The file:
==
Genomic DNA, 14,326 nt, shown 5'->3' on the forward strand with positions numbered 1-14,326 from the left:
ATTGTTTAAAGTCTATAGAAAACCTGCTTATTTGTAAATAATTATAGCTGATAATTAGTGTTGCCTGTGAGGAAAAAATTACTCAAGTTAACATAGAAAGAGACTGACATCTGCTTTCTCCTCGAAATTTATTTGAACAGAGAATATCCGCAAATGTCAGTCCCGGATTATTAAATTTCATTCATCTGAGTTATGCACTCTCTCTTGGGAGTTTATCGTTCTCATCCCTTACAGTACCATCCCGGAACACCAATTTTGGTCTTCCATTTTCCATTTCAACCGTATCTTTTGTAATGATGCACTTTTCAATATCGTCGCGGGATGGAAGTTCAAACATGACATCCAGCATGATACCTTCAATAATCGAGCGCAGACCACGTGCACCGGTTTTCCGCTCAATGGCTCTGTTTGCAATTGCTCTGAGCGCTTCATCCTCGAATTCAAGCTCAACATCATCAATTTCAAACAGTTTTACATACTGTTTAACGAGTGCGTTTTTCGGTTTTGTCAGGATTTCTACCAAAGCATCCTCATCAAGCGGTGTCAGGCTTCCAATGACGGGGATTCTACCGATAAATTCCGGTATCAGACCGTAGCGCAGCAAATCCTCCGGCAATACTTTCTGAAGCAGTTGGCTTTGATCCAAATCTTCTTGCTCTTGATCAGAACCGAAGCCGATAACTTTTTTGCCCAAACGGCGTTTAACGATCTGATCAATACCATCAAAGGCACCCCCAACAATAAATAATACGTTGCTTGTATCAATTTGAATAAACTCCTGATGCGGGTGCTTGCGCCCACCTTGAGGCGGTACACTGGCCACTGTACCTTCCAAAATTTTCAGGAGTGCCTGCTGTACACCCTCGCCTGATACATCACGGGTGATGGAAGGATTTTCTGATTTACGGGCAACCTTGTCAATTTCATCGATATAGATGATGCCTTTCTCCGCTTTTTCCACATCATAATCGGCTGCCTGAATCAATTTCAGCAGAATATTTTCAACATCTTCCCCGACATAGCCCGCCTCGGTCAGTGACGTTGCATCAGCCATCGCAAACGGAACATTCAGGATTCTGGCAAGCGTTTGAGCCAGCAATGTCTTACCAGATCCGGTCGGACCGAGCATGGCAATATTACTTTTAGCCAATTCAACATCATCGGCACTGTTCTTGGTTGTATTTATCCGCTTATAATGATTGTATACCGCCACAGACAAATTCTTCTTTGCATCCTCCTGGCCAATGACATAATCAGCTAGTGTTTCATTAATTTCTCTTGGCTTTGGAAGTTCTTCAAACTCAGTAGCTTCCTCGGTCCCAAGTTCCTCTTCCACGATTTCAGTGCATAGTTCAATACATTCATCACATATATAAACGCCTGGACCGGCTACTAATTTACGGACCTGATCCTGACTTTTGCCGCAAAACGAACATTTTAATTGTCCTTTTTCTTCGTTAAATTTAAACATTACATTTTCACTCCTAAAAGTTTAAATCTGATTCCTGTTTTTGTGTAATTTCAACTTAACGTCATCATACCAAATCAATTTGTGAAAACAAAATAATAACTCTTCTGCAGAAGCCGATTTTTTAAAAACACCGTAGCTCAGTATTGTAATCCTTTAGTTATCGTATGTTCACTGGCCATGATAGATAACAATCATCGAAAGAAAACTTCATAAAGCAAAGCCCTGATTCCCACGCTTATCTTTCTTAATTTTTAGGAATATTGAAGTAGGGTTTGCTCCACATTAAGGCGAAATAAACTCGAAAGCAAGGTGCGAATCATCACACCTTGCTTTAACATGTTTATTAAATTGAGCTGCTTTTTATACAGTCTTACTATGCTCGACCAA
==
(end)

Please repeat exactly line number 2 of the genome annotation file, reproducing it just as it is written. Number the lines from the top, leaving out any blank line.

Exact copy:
ATTGTTTAAAGTCTATAGAAAACCTGCTTATTTGTAAATAATTATAGCTGATAATTAGTGTTGCCTGTGAGGAAAAAATTACTCAAGTTAACATAGAAAGAGACTGACATCTGCTTTCTCCTCGAAATTTATTTGAACAGAGAATATCCGCAAATGTCAGTCCCGGATTATTAAATTTCATTCATCTGAGTTATGCACTCTCTCTTGGGAGTTTATCGTTCTCATCCCTTACAGTACCATCCCGGAACACCAATTTTGGTCTTCCATTTTCCATTTCAACCGTATCTTTTGTAATGATGCACTTTTCAATATCGTCGCGGGATGGAAGTTCAAACATGACATCCAGCATGATACCTTCAATAATCGAGCGCAGACCACGTGCACCGGTTTTCCGCTCAATGGCTCTGTTTGCAATTGCTCTGAGCGCTTCATCCTCGAATTCAAGCTCAACATCATCAATTTCAAACAGTTTTACATACTGTTTAACGAGTGCGTTTTTCGGTTTTGTCAGGATTTCTACCAAAGCATCCTCATCAAGCGGTGTCAGGCTTCCAATGACGGGGATTCTACCGATAAATTCCGGTATCAGACCGTAGCGCAGCAAATCCTCCGGCAATACTTTCTGAAGCAGTTGGCTTTGATCCAAATCTTCTTGCTCTTGATCAGAACCGAAGCCGATAACTTTTTTGCCCAAACGGCGTTTAACGATCTGATCAATACCATCAAAGGCACCCCCAACAATAAATAATACGTTGCTTGTATCAATTTGAATAAACTCCTGATGCGGGTGCTTGCGCCCACCTTGAGGCGGTACACTGGCCACTGTACCTTCCAAAATTTTCAGGAGTGCCTGCTGTACACCCTCGCCTGATACATCACGGGTGATGGAAGGATTTTCTGATTTACGGGCAACCTTGTCAATTTCATCGATATAGATGATGCCTTTCTCCGCTTTTTCCACATCATAATCGGCTGCCTGAATCAATTTCAGCAGAATATTTTCAACATCTTCCCCGACATAGCCCGCCTCGGTCAGTGACGTTGCATCAGCCATCGCAAACGGAACATTCAGGATTCTGGCAAGCGTTTGAGCCAGCAATGTCTTACCAGATCCGGTCGGACCGAGCATGGCAATATTACTTTTAGCCAATTCAACATCATCGGCACTGTTCTTGGTTGTATTTATCCGCTTATAATGATTGTATACCGCCACAGACAAATTCTTCTTTGCATCCTCCTGGCCAATGACATAATCAGCTAGTGTTTCATTAATTTCTCTTGGCTTTGGAAGTTCTTCAAACTCAGTAGCTTCCTCGGTCCCAAGTTCCTCTTCCACGATTTCAGTGCATAGTTCAATACATTCATCACATATATAAACGCCTGGACCGGCTACTAATTTACGGACCTGATCCTGACTTTTGCCGCAAAACGAACATTTTAATTGTCCTTTTTCTTCGTTAAATTTAAACATTACATTTTCACTCCTAAAAGTTTAAATCTGATTCCTGTTTTTGTGTAATTTCAACTTAACGTCATCATACCAAATCAATTTGTGAAAACAAAATAATAACTCTTCTGCAGAAGCCGATTTTTTAAAAACACCGTAGCTCAGTATTGTAATCCTTTAGTTATCGTATGTTCACTGGCCATGATAGATAACAATCATCGAAAGAAAACTTCATAAAGCAAAGCCCTGATTCCCACGCTTATCTTTCTTAATTTTTAGGAATATTGAAGTAGGGTTTGCTCCACATTAAGGCGAAATAAACTCGAAAGCAAGGTGCGAATCATCACACCTTGCTTTAACATGTTTATTAAATTGAGCTGCTTTTTATACAGTCTTACTATGCTCGACCAA